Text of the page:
In 2022, more than 100,000 metric tons of human antibiotics were used in meat production.
Globally, more antibiotics are prescribed to treat animals on farms than to treat humans. And the antibiotics given to animals on farms are often the same as, or very similar to, those used to fight disease in humans. For example, colistin – a “last resort” antibiotic in human medicine – is frequently used to mass-medicate pigs and poultry. You can read more on this here.
Due to this overuse of antibiotics, bacteria becoming resistant to essential drugs used to fight common infections in humans. Drug-resistant strains of diseases, such as salmonella and MRSA, are emerging which can be transmitted from animals to humans.
Researchers from our chemistry and biology labs are working together to design alternative antibiotics that can be used in agriculture and animal feed exclusively to reduce the threat of antimicrobial resistance amongst humans.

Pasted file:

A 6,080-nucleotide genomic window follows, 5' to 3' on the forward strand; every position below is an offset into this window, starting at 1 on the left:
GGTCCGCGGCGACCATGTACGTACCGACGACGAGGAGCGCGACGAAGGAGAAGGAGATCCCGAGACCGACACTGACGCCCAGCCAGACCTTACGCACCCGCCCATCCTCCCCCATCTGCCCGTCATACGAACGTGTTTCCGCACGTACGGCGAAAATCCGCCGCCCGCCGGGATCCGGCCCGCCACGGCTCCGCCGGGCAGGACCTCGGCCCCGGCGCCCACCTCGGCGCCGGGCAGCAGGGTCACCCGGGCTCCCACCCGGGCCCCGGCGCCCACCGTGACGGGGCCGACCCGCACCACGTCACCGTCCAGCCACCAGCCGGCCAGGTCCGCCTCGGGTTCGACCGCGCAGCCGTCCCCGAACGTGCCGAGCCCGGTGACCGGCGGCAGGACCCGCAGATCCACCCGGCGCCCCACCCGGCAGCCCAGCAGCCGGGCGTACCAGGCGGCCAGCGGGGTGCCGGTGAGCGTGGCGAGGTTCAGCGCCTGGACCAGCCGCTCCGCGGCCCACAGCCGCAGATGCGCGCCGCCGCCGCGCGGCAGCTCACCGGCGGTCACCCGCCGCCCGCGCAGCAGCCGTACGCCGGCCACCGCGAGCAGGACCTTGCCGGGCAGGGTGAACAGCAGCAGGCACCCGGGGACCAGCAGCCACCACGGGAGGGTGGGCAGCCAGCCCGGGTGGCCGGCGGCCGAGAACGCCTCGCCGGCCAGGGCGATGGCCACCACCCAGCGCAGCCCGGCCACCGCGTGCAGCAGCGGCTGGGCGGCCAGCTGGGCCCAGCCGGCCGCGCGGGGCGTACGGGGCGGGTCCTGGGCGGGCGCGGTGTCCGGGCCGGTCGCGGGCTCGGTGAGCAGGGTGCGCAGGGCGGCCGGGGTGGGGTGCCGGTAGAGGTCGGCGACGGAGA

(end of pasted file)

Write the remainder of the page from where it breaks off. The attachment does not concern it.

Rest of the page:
We combine state of the art synthetic chemistry with veterinary microbiology to test new compounds on animal pathogens that do not induce resistance to human antibiotics. We have multiple ongoing screening initiatives, including on:
- Antibiotics currently not in clinical use.
- Targeted experimental molecules that were abandoned for clinical use.
- Compound libraries (including for drug repurposing).
- Combination therapies.
Most antibiotics used to treat bacterial infections in humans are also used in animals, which is a major contributory factor to the growth of AMR. IOI is one of the few institutes in the world that is developing alternative antibiotics to use exclusively in agriculture.